Expert Food Plot Tips
By Chris Larsen
Food plots are becoming increasingly popular among deer hunters across the country. The quest for trophy deer and a desire to be stewards of the land and deer herd is the driving force. To reach maximum potential, a buck needs genetics, age, and food. Plots fulfill the third component. Foremosthunting.com recently spoke with Todd Stittleburg of Antler King in Black River Falls, Wisconsin. Antler King is one of the top food plot and deer supplement supply companies in the industry. Todd believes there are three things you need to keep deer on your property; food, cover, and water with food being the most important component. “It’s really no different from you or I. If we come home from work today and there is nothing in the refrigerator, we have to make a move.”
It is easy to see the value in food plots in heavily forested areas with little agriculture. However, even in heavily farmed habitats food plots are vital. Stittleburg says food plots provide year round food supplies. “Farmers fields may offer deer a source of food during the spring and summer. But once those crops are harvested in the fall, there goes their food.” If the food source dries up, deer will look elsewhere to find it.
When it comes to getting started planting food plots, a book or informational DVD (Check Out The Working For Whitetails DVD from Antler King) is a good idea. After you are ready to jump in, take a soil test where you intend to grow plants. The pH level is the most important factor to look at when soil testing. It should be over six, but preferably at a seven or neutral. Low pH means the soil is too acidic. Stittleburg says pH is to plants as oxygen is to humans. If the pH is to low, plants will not grow properly. Lime is needed to bring pH levels higher. Stittleburg says fertilizer is simply plant food and has no effect on pH levels. “If you and I had a steak in front of us, yet we didn’t have oxygen to breathe, it doesn’t matter how nice of a steak that is we’re gonna die.”
Once soil is at acceptable pH levels it’s time to decide what to plant. Perennial mixes offer deer something to eat during the spring, summer, and fall. These are crops like clover and chicory. Corn and turnips are thought of as fall and winter food sources. Stittleburg recommends some of each for a balanced food plot program.
When planting, a granular fertilizer should be applied prior tilling the soil. There are some no till products on the market, but those should only be used in cases where tilling is not an option. To get the most out of your plots, tilling is vital. If planting with a drill, when you’re done, you’re done. If broadcasting the seed, Stittleburg recommends dragging or cultipacking the area to get good seed-to-soil contact. If you don’t have access to farming equipment or the plot is too remote to access with large equipment, there are a variety of ATV mounted options. Most can be rented for a reasonable charge.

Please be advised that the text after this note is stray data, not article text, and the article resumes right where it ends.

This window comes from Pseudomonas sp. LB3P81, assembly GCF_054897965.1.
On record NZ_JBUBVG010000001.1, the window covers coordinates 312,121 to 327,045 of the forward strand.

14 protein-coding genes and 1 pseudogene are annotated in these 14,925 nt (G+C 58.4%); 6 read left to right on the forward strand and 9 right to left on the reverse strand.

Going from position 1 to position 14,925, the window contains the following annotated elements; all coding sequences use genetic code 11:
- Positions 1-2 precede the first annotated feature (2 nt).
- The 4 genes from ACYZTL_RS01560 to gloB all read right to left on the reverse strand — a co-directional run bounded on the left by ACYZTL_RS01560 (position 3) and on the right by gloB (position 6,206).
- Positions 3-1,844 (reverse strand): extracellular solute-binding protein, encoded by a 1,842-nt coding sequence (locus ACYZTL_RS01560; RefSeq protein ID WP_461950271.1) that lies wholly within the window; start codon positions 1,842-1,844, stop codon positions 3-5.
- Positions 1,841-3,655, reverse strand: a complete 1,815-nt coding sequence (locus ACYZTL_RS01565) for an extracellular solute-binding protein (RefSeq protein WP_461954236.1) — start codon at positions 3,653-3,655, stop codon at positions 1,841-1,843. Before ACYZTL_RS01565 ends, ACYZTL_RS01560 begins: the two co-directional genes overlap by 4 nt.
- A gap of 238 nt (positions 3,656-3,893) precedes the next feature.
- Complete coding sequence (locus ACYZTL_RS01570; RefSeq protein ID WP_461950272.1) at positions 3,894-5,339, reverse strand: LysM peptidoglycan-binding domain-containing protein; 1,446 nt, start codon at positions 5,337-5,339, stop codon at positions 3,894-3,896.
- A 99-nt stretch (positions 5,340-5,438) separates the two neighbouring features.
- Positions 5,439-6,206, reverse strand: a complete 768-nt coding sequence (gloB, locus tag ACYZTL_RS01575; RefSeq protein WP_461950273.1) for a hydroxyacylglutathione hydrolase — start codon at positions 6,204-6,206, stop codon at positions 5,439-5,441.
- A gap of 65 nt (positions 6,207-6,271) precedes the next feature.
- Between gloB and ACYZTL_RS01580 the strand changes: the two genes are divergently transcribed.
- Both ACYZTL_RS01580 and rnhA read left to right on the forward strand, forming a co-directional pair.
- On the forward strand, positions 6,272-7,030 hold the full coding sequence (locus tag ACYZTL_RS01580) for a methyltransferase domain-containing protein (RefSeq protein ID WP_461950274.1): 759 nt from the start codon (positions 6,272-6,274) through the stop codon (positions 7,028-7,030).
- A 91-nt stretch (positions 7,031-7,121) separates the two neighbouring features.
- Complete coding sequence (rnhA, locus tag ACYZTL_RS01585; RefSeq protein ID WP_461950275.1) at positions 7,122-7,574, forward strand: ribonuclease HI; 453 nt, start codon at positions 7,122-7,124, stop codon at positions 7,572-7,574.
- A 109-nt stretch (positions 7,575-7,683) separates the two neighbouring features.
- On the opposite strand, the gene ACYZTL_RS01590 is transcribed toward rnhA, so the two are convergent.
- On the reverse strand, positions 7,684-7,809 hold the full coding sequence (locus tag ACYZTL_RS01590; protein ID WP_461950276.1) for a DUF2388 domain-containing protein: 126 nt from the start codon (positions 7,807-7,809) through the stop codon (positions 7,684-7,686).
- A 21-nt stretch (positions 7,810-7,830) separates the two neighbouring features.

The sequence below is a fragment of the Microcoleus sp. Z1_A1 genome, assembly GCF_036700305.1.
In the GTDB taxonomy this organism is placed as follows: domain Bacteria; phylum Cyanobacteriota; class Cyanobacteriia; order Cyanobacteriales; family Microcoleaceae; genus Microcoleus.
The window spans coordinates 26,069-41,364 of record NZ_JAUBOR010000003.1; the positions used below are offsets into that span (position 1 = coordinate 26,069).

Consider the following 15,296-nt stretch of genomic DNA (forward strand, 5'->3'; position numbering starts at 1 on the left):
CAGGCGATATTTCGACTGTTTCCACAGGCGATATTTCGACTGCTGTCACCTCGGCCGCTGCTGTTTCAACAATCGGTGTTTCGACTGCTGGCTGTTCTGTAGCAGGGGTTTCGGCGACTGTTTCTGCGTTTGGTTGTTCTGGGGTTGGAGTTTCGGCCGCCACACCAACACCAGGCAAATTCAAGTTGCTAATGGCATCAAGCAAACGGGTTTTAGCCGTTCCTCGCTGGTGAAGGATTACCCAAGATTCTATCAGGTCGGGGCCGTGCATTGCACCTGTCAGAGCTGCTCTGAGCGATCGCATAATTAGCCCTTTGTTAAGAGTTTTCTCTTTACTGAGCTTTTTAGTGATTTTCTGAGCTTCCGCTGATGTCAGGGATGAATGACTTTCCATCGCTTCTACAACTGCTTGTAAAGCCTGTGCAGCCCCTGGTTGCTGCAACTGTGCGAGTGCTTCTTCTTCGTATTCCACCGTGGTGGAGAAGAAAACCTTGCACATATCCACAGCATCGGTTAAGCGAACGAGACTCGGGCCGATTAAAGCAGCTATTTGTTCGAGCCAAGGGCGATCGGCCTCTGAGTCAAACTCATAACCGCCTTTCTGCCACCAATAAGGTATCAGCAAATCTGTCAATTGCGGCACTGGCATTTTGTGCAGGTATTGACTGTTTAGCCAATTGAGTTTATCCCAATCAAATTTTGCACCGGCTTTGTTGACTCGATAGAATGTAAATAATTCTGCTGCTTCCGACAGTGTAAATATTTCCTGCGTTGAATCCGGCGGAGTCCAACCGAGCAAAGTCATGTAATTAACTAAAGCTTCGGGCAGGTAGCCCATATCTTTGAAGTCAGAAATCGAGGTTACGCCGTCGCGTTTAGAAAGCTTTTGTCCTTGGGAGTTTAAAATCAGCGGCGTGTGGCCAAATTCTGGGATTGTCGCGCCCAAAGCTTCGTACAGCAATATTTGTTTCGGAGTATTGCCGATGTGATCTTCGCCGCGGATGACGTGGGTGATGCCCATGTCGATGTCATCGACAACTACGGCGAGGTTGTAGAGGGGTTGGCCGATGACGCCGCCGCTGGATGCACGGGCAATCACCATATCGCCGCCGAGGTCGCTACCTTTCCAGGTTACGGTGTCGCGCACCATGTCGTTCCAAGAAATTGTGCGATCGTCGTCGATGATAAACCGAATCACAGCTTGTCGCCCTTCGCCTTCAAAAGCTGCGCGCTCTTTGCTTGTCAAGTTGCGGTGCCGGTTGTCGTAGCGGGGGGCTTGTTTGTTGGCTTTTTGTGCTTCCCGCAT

Many plots are planted early in the season to provide food to deer all year long. However, it’s never too late to plant. In fact some hunters wait until late summer to put plots in. Late plantings provide young, lush plant growth in September and deer can hit these areas hard. Forage soybeans, forage peas, buckwheat, clover, chicory, and rape are great late season food plot crops.
Stittleburg says there are two distinctive types of food plots. One is just that, a food plot. These plots are designed to provide a source of food to deer throughout the year. He recommends planting food plots in areas that are not visible from roadways. Trophy deer will use it more if the plot is secluded and of course, potential trespassers won’t be tempted by the antlers in your plot. The other type are hunting plots. These are generally smaller plots. “They are most effective if you can create a pinch point that the deer like to enter or exit the food plot,” said Stittleburg. Hunting plots are usually positioned closer to bedding areas but it’s important to have a strategy to get in and out of your stand without disturbing bedded deer.
Once your food plot program is established, Stittleburg believes you should focus on creating enough food plots to support a healthy herd. He says a good goal is to have five to ten percent of your property in food plots. “With normal deer densities, if you are lower than five percent, I will guarantee you there will come a time when you run out of food and deer will leave your property in search of food… I do not ever want to give a deer a reason to leave a property.” If planting five to ten percent of your property is not possible, it is important to get maximum productivity out of the plots you have. Stittleburg uses soil conditioners and fertilizers to get the most out of his plots. He says a good program can double the amount of forage a food plot produces.
Stittleburg stresses that proper nutrition can completely transform a resident deer herd. On one of his properties in Northern Wisconsin, he is seeing 160 to 170 inch bucks at just three and half years old. The key is age and nutrition. “I believe the genetic potential is there in most deer throughout the United States to grow 150 inches or more. It’s just a matter of most deer never receive the nutrients they need for maximum antler growth or the age.”
Food plots are one of the most effective ways to see bigger bucks on your property. You can’t control the genetics of the deer herd and even a strict deer management strategy may not succeed if neighboring hunters are shooting young bucks. To listen to the entire conversation with Todd Stittleburg, click the play button at the top of this story.